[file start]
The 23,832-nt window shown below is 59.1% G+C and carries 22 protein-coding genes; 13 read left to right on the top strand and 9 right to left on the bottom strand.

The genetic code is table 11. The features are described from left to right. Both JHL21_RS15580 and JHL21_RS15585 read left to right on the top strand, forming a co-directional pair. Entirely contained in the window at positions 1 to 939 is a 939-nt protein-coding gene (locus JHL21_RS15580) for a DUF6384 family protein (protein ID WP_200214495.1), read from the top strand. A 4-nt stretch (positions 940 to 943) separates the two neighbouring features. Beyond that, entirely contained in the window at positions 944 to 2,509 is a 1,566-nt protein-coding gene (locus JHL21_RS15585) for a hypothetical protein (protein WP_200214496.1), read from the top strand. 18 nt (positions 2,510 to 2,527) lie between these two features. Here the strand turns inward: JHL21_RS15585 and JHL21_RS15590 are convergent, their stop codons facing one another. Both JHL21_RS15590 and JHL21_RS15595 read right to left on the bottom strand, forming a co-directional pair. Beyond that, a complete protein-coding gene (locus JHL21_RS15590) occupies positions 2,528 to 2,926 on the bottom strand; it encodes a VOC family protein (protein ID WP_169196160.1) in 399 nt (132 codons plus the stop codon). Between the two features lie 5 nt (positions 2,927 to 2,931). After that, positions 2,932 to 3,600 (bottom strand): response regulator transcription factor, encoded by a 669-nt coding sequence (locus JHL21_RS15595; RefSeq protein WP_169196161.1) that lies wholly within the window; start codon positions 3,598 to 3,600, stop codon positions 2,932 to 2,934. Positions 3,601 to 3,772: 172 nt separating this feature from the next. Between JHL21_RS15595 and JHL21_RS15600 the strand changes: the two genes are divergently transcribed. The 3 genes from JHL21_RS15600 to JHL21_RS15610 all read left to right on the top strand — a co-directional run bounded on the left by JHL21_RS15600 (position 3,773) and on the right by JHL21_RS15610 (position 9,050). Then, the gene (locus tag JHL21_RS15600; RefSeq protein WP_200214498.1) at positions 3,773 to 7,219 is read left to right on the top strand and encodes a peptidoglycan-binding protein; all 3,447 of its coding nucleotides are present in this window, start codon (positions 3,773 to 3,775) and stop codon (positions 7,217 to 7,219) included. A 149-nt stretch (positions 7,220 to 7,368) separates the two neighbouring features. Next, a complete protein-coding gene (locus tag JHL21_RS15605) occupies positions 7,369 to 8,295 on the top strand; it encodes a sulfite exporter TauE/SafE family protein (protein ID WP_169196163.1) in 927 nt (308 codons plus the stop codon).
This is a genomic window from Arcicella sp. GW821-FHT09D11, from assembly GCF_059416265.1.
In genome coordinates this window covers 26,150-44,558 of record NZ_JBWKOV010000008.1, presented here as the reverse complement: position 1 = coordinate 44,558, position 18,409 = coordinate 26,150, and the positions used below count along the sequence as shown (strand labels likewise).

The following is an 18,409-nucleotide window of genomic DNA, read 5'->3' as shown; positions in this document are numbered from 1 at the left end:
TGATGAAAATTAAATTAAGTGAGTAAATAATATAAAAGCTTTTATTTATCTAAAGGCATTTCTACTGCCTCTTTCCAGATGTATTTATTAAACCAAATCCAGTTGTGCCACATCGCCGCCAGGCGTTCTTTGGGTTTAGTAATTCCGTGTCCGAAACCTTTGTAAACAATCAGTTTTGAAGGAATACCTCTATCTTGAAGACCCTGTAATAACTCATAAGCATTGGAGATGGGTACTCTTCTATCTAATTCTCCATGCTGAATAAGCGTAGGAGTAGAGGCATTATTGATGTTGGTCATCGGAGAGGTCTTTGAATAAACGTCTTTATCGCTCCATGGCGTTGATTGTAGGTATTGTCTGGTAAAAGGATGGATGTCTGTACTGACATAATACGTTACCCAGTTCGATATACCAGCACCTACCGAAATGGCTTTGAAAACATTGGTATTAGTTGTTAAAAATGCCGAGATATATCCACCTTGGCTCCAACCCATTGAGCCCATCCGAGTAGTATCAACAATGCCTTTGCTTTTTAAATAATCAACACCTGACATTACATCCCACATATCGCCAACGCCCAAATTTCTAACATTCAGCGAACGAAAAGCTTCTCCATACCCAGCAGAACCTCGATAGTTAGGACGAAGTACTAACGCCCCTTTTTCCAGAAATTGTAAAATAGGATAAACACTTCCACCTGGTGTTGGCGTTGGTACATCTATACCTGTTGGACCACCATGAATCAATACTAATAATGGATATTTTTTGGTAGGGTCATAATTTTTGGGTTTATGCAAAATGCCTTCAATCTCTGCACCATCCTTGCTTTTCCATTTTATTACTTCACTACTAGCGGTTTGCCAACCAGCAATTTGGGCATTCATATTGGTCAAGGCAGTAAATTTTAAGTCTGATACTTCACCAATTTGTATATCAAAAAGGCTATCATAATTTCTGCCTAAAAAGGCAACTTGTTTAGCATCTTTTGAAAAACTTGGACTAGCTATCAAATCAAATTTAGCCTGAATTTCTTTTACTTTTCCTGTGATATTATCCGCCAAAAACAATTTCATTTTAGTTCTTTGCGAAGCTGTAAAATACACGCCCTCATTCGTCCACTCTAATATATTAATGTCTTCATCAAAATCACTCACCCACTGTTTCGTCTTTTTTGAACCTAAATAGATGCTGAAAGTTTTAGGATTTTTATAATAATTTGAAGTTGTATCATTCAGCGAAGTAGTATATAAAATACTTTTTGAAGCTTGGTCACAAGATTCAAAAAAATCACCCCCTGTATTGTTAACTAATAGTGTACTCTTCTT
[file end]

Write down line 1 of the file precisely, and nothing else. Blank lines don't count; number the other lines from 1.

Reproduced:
The 23,832-nt window shown below is 59.1% G+C and carries 22 protein-coding genes; 13 read left to right on the top strand and 9 right to left on the bottom strand.